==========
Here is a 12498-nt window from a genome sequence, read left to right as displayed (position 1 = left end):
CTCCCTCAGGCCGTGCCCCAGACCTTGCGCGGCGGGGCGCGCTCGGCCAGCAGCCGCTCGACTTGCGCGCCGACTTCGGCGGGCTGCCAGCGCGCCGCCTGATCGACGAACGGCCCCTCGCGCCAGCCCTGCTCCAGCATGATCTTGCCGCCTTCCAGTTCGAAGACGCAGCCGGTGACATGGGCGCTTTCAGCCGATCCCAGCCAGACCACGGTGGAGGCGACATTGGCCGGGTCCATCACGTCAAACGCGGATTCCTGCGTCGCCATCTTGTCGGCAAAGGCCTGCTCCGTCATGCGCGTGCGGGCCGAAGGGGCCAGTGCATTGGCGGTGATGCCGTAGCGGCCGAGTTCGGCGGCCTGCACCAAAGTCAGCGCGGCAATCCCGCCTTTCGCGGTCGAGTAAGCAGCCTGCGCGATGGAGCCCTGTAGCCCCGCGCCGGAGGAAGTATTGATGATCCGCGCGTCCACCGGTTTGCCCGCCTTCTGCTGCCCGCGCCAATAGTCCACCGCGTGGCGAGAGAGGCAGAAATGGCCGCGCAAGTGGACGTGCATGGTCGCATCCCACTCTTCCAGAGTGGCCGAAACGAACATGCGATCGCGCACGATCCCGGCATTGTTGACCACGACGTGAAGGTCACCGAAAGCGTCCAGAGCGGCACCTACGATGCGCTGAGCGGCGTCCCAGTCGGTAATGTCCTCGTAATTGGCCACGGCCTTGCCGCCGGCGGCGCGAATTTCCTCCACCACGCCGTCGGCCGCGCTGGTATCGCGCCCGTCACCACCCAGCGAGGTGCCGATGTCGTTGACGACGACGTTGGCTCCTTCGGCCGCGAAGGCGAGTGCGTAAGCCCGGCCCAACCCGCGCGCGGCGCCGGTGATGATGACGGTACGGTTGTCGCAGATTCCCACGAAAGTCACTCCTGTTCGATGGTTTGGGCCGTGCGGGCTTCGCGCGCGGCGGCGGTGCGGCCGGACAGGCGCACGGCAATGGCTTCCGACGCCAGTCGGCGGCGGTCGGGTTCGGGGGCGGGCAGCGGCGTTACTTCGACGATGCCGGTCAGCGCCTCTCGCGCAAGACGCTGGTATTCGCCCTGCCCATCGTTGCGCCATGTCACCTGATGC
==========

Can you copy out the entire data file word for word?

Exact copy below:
Here is a 12498-nt window from a genome sequence, read left to right as displayed (position 1 = left end):
CTCCCTCAGGCCGTGCCCCAGACCTTGCGCGGCGGGGCGCGCTCGGCCAGCAGCCGCTCGACTTGCGCGCCGACTTCGGCGGGCTGCCAGCGCGCCGCCTGATCGACGAACGGCCCCTCGCGCCAGCCCTGCTCCAGCATGATCTTGCCGCCTTCCAGTTCGAAGACGCAGCCGGTGACATGGGCGCTTTCAGCCGATCCCAGCCAGACCACGGTGGAGGCGACATTGGCCGGGTCCATCACGTCAAACGCGGATTCCTGCGTCGCCATCTTGTCGGCAAAGGCCTGCTCCGTCATGCGCGTGCGGGCCGAAGGGGCCAGTGCATTGGCGGTGATGCCGTAGCGGCCGAGTTCGGCGGCCTGCACCAAAGTCAGCGCGGCAATCCCGCCTTTCGCGGTCGAGTAAGCAGCCTGCGCGATGGAGCCCTGTAGCCCCGCGCCGGAGGAAGTATTGATGATCCGCGCGTCCACCGGTTTGCCCGCCTTCTGCTGCCCGCGCCAATAGTCCACCGCGTGGCGAGAGAGGCAGAAATGGCCGCGCAAGTGGACGTGCATGGTCGCATCCCACTCTTCCAGAGTGGCCGAAACGAACATGCGATCGCGCACGATCCCGGCATTGTTGACCACGACGTGAAGGTCACCGAAAGCGTCCAGAGCGGCACCTACGATGCGCTGAGCGGCGTCCCAGTCGGTAATGTCCTCGTAATTGGCCACGGCCTTGCCGCCGGCGGCGCGAATTTCCTCCACCACGCCGTCGGCCGCGCTGGTATCGCGCCCGTCACCACCCAGCGAGGTGCCGATGTCGTTGACGACGACGTTGGCTCCTTCGGCCGCGAAGGCGAGTGCGTAAGCCCGGCCCAACCCGCGCGCGGCGCCGGTGATGATGACGGTACGGTTGTCGCAGATTCCCACGAAAGTCACTCCTGTTCGATGGTTTGGGCCGTGCGGGCTTCGCGCGCGGCGGCGGTGCGGCCGGACAGGCGCACGGCAATGGCTTCCGACGCCAGTCGGCGGCGGTCGGGTTCGGGGGCGGGCAGCGGCGTTACTTCGACGATGCCGGTCAGCGCCTCTCGCGCAAGACGCTGGTATTCGCCCTGCCCATCGTTGCGCCATGTCACCTGATGC